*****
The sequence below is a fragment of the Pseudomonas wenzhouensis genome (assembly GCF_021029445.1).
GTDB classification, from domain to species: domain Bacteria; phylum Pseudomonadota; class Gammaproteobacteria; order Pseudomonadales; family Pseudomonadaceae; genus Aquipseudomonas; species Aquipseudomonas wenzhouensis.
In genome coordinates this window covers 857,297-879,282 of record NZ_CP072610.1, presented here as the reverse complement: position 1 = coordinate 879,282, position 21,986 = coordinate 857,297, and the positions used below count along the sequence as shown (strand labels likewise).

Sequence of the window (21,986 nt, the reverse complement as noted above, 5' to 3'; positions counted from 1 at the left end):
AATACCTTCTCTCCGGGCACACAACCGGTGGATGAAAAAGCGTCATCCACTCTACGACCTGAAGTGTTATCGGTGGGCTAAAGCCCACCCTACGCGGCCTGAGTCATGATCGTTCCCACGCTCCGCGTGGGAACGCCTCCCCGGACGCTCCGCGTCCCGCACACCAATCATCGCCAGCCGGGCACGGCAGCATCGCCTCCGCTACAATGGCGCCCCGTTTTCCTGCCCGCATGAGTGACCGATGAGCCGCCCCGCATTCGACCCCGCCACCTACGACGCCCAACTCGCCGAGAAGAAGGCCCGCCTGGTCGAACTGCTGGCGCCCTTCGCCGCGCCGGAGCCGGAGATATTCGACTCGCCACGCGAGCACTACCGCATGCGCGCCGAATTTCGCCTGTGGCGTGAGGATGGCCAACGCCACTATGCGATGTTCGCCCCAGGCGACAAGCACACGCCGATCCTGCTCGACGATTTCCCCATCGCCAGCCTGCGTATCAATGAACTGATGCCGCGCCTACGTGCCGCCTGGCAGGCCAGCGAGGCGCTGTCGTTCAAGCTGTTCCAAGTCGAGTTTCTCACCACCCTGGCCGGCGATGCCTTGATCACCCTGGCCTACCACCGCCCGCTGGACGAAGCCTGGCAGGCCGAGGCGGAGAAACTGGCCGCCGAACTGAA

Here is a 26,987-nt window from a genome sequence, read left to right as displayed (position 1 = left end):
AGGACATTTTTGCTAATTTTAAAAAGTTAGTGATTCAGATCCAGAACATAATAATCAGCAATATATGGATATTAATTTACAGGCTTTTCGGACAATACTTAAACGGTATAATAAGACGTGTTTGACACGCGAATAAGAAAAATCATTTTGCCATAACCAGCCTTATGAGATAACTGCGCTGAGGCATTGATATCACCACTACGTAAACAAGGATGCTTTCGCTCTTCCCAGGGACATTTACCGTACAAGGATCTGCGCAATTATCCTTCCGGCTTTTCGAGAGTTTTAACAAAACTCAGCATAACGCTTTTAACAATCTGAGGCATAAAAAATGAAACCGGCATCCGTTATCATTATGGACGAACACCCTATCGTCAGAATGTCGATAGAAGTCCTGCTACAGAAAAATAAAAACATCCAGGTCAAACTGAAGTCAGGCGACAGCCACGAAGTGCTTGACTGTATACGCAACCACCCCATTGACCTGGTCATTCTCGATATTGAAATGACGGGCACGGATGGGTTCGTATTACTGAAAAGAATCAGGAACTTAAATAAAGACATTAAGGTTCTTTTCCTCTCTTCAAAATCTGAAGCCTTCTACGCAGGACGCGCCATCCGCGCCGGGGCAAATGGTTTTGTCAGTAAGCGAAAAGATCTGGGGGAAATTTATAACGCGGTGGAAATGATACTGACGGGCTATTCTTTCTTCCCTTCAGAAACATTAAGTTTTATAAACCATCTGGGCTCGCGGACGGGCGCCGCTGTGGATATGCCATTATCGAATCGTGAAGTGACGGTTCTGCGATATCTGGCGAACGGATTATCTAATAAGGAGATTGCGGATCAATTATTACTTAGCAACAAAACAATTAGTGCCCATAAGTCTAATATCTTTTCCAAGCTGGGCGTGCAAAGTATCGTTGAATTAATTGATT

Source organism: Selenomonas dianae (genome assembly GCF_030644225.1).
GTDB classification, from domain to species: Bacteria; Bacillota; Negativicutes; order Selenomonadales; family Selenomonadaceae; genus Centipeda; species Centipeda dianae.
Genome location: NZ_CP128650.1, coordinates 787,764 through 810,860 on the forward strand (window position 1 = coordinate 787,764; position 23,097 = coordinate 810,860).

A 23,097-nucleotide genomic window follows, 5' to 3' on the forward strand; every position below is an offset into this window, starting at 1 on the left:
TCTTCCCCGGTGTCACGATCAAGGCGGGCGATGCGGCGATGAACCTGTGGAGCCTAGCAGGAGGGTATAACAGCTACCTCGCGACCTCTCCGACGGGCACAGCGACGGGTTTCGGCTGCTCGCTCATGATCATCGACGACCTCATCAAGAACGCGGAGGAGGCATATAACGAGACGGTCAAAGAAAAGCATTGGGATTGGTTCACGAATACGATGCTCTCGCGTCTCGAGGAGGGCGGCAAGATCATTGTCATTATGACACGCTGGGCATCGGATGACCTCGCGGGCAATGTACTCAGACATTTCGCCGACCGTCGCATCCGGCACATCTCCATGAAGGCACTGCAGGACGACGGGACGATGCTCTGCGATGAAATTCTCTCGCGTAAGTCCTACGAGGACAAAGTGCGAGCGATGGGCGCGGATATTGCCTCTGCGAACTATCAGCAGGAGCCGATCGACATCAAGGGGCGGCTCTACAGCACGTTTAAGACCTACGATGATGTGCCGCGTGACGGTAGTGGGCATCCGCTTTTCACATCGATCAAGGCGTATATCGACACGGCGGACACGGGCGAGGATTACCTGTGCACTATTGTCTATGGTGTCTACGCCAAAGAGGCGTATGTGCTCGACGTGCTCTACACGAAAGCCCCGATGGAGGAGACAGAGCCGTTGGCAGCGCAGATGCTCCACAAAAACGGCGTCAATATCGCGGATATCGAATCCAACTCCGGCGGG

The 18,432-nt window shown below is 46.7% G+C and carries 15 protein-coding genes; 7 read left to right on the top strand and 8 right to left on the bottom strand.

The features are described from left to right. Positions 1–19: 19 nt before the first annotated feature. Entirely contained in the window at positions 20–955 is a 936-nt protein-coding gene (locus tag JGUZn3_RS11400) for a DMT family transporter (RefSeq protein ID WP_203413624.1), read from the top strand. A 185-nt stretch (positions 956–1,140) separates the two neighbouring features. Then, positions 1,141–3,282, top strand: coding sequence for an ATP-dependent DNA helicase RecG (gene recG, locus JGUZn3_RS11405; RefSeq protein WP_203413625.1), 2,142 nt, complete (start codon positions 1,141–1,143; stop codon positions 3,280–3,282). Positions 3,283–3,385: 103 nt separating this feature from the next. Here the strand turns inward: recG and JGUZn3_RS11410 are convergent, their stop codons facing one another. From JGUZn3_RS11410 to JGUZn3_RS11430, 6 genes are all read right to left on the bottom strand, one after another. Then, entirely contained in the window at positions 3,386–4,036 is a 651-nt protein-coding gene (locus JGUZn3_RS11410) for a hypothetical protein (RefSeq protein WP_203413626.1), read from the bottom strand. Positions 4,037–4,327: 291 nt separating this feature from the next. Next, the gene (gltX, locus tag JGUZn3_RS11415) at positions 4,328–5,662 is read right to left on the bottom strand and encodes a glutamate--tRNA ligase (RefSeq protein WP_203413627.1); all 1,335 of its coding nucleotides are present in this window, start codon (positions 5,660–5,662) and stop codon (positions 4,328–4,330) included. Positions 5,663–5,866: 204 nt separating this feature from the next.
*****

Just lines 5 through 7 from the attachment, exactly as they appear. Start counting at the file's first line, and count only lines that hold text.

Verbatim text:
AATACCTTCTCTCCGGGCACACAACCGGTGGATGAAAAAGCGTCATCCACTCTACGACCTGAAGTGTTATCGGTGGGCTAAAGCCCACCCTACGCGGCCTGAGTCATGATCGTTCCCACGCTCCGCGTGGGAACGCCTCCCCGGACGCTCCGCGTCCCGCACACCAATCATCGCCAGCCGGGCACGGCAGCATCGCCTCCGCTACAATGGCGCCCCGTTTTCCTGCCCGCATGAGTGACCGATGAGCCGCCCCGCATTCGACCCCGCCACCTACGACGCCCAACTCGCCGAGAAGAAGGCCCGCCTGGTCGAACTGCTGGCGCCCTTCGCCGCGCCGGAGCCGGAGATATTCGACTCGCCACGCGAGCACTACCGCATGCGCGCCGAATTTCGCCTGTGGCGTGAGGATGGCCAACGCCACTATGCGATGTTCGCCCCAGGCGACAAGCACACGCCGATCCTGCTCGACGATTTCCCCATCGCCAGCCTGCGTATCAATGAACTGATGCCGCGCCTACGTGCCGCCTGGCAGGCCAGCGAGGCGCTGTCGTTCAAGCTGTTCCAAGTCGAGTTTCTCACCACCCTGGCCGGCGATGCCTTGATCACCCTGGCCTACCACCGCCCGCTGGACGAAGCCTGGCAGGCCGAGGCGGAGAAACTGGCCGCCGAACTGAA

Here is a 26,987-nt window from a genome sequence, read left to right as displayed (position 1 = left end):
AGGACATTTTTGCTAATTTTAAAAAGTTAGTGATTCAGATCCAGAACATAATAATCAGCAATATATGGATATTAATTTACAGGCTTTTCGGACAATACTTAAACGGTATAATAAGACGTGTTTGACACGCGAATAAGAAAAATCATTTTGCCATAACCAGCCTTATGAGATAACTGCGCTGAGGCATTGATATCACCACTACGTAAACAAGGATGCTTTCGCTCTTCCCAGGGACATTTACCGTACAAGGATCTGCGCAATTATCCTTCCGGCTTTTCGAGAGTTTTAACAAAACTCAGCATAACGCTTTTAACAATCTGAGGCATAAAAAATGAAACCGGCATCCGTTATCATTATGGACGAACACCCTATCGTCAGAATGTCGATAGAAGTCCTGCTACAGAAAAATAAAAACATCCAGGTCAAACTGAAGTCAGGCGACAGCCACGAAGTGCTTGACTGTATACGCAACCACCCCATTGACCTGGTCATTCTCGATATTGAAATGACGGGCACGGATGGGTTCGTATTACTGAAAAGAATCAGGAACTTAAATAAAGACATTAAGGTTCTTTTCCTCTCTTCAAAATCTGAAGCCTTCTACGCAGGACGCGCCATCCGCGCCGGGGCAAATGGTTTTGTCAGTAAGCGAAAAGATCTGGGGGAAATTTATAACGCGGTGGAAATGATACTGACGGGCTATTCTTTCTTCCCTTCAGAAACATTAAGTTTTATAAACCATCTGGGCTCGCGGACGGGCGCCGCTGTGGATATGCCATTATCGAATCGTGAAGTGACGGTTCTGCGATATCTGGCGAACGGATTATCTAATAAGGAGATTGCGGATCAATTATTACTTAGCAACAAAACAATTAGTGCCCATAAGTCTAATATCTTTTCCAAGCTGGGCGTGCAAAGTATCGTTGAATTAATTGATT